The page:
What to do with developed slide film cutoffs

and about

Digital Ice scratch repair

Uploaded 3/4/05

 Here is a little photographic demonstration on an interesting property of Ektachrome film. We all have those cut off ends of developed film laying around, left over from developing those hard earned astro photos. Films such as Elite chrome, or Provia are developed E6, and the unexposed frames are always jet black, letting little light through. But here's a nifty fact you may not have been aware of: These pieces of black cut off ends make very good deep infrared filters, that can be used to photograph daytime scenes an reveal the hidden beauty of a deep IR shot. They are actually black till about 800nm, then they become optically transparent. With the right web cam, or digital camera, you can take dramatic infrared images.

This article is broken up into two parts:

1. The infrared process and sample daytime images

2. How this technology is used in scanning your astro films in slide scanners that use Digital ICE for scratch removal.

The Infrared Process

LEFT: Using a Phillips TU Cam, this shows that the infrared remote from my television which transmits at 910nm can be easily picked up as a bluish white bright source. This is the difinitive test to see if your web cam or digital camera will work with IR imaging.

RIGHT: A jet black piece of Elite chrome 100 slide film that has been developed but unexposed allows nearly 100 percent of the 910nm light through, but no visible.

LEFT: When we take the camera outside, a typical scene toward the snow covered Colorado Plateau is seen with pines in the foreground seen here in normal visible wavelengths.

RIGHT: Through the film chip, the auto gain of the camera boosts up and yields this bizarre scene. The trees and plants are pure white as chlorophyll has a very high IR reflectivity. The clouds become more dramatic in contrast.

LEFT: Normal scene from my balcony looking over the pine trees toward the town of Payson.

RIGHT: Through the film chip, the scene looks like a snowy winter shot in far IR.

LEFT: Blades of green grass (I need to mow my lawn!) with a tree in the background.

RIGHT: In deep IR the grass is pure white and shows contrasts and details unseen in white light.

LEFT: Final image, a prickly pear cactus in my back yard sitting in the sun, normal spectrum.

RIGHT: Even the common cactus takes on a very strange and eerie appearance in deep IR.

How Digital ICE works

 About half the scanners today have whats called "Digital ICE" for removing scratches from negatives and slides scanned. When you put that astro photo into the scanner, every scratch will show up in the final image because of the high contrasts we stretch our images to when we process. Using ICE can optically remove the scratches WITHOUT degrading the fine detail of an image. But HOW it does this has always been a mystery to most people.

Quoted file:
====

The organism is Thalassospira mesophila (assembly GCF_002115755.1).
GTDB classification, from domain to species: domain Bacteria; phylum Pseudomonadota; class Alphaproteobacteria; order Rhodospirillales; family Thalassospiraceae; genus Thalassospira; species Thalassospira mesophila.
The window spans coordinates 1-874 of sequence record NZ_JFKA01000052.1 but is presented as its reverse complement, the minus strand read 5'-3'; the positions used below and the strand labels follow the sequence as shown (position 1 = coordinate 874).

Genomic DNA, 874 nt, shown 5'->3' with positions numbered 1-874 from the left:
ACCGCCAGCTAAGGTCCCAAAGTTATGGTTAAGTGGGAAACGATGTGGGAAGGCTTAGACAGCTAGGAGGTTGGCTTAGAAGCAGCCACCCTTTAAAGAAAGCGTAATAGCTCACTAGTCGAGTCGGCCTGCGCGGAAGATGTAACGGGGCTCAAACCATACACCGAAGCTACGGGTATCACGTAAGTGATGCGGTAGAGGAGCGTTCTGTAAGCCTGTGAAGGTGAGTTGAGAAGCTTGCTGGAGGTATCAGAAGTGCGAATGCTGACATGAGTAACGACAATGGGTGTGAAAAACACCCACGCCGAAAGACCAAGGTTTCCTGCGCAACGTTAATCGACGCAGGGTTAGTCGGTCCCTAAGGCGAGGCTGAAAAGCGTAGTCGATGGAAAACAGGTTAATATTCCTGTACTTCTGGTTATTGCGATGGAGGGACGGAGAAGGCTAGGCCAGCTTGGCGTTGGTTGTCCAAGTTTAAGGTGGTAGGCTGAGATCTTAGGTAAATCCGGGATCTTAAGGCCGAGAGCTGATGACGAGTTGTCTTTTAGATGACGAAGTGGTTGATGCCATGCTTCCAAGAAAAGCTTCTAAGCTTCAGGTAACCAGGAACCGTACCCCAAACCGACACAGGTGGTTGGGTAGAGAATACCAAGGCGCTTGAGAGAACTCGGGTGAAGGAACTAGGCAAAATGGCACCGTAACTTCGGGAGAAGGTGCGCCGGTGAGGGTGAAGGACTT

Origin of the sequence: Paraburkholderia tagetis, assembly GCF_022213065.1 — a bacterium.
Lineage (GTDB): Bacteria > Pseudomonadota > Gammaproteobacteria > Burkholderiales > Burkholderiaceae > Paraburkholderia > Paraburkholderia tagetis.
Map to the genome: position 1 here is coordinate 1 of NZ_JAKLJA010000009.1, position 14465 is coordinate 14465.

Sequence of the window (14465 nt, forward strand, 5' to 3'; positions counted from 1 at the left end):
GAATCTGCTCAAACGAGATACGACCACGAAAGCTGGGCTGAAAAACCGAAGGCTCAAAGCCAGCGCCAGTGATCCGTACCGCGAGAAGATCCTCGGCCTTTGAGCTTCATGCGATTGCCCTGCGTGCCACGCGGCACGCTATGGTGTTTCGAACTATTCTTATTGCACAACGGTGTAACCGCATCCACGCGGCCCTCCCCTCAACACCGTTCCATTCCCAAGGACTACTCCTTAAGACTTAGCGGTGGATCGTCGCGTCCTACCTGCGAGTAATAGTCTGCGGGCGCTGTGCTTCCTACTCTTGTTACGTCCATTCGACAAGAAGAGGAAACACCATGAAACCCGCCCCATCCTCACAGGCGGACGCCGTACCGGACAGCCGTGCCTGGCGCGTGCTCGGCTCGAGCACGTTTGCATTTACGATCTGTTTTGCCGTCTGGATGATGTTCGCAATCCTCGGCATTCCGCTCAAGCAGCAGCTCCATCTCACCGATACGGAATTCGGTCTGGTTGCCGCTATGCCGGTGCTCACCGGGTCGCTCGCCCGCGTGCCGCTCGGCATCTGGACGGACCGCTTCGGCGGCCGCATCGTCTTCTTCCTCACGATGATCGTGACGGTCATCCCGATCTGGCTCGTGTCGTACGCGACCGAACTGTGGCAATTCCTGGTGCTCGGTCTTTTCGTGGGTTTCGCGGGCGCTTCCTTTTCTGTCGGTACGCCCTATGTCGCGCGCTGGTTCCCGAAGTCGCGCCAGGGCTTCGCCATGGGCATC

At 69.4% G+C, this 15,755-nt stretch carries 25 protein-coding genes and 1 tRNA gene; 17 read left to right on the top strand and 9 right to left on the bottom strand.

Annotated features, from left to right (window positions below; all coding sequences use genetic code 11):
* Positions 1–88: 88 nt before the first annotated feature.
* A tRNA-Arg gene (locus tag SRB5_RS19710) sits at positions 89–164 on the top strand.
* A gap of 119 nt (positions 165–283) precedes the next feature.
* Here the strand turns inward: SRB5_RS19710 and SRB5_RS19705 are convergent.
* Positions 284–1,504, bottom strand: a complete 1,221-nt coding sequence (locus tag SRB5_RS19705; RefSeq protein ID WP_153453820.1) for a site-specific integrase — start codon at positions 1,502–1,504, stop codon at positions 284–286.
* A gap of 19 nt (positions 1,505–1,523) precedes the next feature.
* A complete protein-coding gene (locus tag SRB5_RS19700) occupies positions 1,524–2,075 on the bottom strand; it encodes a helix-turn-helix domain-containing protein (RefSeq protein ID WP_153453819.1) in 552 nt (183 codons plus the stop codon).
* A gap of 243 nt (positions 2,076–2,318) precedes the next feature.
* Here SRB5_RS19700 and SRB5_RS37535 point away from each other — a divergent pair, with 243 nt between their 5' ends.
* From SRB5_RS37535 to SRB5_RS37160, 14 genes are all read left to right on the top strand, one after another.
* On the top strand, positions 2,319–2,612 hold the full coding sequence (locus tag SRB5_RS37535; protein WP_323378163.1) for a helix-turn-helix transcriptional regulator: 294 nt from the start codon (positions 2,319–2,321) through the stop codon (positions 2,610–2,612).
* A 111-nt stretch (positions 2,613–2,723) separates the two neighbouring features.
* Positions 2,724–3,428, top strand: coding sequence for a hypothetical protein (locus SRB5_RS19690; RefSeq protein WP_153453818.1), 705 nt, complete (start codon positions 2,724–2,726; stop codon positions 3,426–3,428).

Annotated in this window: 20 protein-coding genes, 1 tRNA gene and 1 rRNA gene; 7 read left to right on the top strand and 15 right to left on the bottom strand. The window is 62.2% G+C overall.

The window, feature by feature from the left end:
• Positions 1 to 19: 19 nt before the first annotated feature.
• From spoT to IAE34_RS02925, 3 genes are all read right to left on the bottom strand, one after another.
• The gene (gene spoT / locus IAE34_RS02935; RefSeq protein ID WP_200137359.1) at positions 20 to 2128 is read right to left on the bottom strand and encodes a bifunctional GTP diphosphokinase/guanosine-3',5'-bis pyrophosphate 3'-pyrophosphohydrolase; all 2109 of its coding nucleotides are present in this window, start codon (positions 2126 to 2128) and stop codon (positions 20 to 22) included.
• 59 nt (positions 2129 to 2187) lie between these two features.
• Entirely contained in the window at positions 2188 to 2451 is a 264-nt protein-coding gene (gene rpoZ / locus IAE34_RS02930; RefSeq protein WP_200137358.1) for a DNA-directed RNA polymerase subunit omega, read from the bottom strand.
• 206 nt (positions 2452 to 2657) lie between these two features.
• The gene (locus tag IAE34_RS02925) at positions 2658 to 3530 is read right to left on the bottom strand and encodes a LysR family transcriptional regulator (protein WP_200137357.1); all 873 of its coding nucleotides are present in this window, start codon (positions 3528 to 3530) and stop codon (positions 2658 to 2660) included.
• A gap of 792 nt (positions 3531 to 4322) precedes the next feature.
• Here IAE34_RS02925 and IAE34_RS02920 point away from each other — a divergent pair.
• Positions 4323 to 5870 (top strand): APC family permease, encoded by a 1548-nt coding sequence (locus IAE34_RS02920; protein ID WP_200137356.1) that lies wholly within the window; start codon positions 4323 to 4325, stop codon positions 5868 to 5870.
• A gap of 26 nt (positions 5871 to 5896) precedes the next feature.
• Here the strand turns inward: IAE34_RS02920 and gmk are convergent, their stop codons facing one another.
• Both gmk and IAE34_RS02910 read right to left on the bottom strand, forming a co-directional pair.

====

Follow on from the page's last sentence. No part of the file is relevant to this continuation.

How it works.

A normal slide scan consists of three passes on the image, one for Red, one for Green and one for Blue. When ICE is activated, a fourth scan is done in infrared light. You'll see below why this works.

The LEFT image is a normal visible light shot with my Philips camera of a schmidt camera slide taken back when the sky was clear long ago. Behind it is a star chart printed out with my ink jet printer using Megastar. There are a few penciled in areas of interest on the chart as well.

RIGHT: In infrared using the film chip as a filter, something very strange happens to both the slide and star chart print ! The slide is now totally transparent and you would be able to easily see any scratches on the film without interference from the actual image. Digital ICE corrects ONLY those areas by an algorithm that lightens them to match the background of the image. But look though the side and you can see on my chart one of the penciled in regions showing where the Fox Fur nebula is located. The word "Cone" is at bottom too.

Where are the stars on the chart? They are invisible in infrared! Only the graphite pencil line notes and sketches I made are seen.

I hope you've enjoyed this write up, write me if you found it interesting.



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